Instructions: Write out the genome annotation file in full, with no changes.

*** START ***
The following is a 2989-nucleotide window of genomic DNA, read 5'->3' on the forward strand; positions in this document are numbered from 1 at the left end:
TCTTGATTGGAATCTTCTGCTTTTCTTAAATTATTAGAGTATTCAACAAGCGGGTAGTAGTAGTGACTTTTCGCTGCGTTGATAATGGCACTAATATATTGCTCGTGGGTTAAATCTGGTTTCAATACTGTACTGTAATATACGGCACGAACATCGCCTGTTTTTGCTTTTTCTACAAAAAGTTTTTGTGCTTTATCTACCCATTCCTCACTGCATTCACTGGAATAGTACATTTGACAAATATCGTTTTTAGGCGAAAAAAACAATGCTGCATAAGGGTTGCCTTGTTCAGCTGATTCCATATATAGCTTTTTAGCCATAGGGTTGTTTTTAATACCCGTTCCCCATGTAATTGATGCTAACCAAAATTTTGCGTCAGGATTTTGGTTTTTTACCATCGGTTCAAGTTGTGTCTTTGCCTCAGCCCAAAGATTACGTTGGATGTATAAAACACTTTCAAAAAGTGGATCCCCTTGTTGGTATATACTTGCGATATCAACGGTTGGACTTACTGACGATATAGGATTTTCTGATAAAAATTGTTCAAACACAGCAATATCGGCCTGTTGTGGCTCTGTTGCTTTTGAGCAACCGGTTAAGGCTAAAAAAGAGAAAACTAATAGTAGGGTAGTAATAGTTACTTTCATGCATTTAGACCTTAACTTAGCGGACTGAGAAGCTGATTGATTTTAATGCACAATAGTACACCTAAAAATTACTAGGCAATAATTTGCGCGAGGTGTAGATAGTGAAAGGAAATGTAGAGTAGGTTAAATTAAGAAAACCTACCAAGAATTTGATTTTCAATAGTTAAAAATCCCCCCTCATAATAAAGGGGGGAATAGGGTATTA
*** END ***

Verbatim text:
The following is a 2989-nucleotide window of genomic DNA, read 5'->3' on the forward strand; positions in this document are numbered from 1 at the left end:
TCTTGATTGGAATCTTCTGCTTTTCTTAAATTATTAGAGTATTCAACAAGCGGGTAGTAGTAGTGACTTTTCGCTGCGTTGATAATGGCACTAATATATTGCTCGTGGGTTAAATCTGGTTTCAATACTGTACTGTAATATACGGCACGAACATCGCCTGTTTTTGCTTTTTCTACAAAAAGTTTTTGTGCTTTATCTACCCATTCCTCACTGCATTCACTGGAATAGTACATTTGACAAATATCGTTTTTAGGCGAAAAAAACAATGCTGCATAAGGGTTGCCTTGTTCAGCTGATTCCATATATAGCTTTTTAGCCATAGGGTTGTTTTTAATACCCGTTCCCCATGTAATTGATGCTAACCAAAATTTTGCGTCAGGATTTTGGTTTTTTACCATCGGTTCAAGTTGTGTCTTTGCCTCAGCCCAAAGATTACGTTGGATGTATAAAACACTTTCAAAAAGTGGATCCCCTTGTTGGTATATACTTGCGATATCAACGGTTGGACTTACTGACGATATAGGATTTTCTGATAAAAATTGTTCAAACACAGCAATATCGGCCTGTTGTGGCTCTGTTGCTTTTGAGCAACCGGTTAAGGCTAAAAAAGAGAAAACTAATAGTAGGGTAGTAATAGTTACTTTCATGCATTTAGACCTTAACTTAGCGGACTGAGAAGCTGATTGATTTTAATGCACAATAGTACACCTAAAAATTACTAGGCAATAATTTGCGCGAGGTGTAGATAGTGAAAGGAAATGTAGAGTAGGTTAAATTAAGAAAACCTACCAAGAATTTGATTTTCAATAGTTAAAAATCCCCCCTCATAATAAAGGGGGGAATAGGGTATTA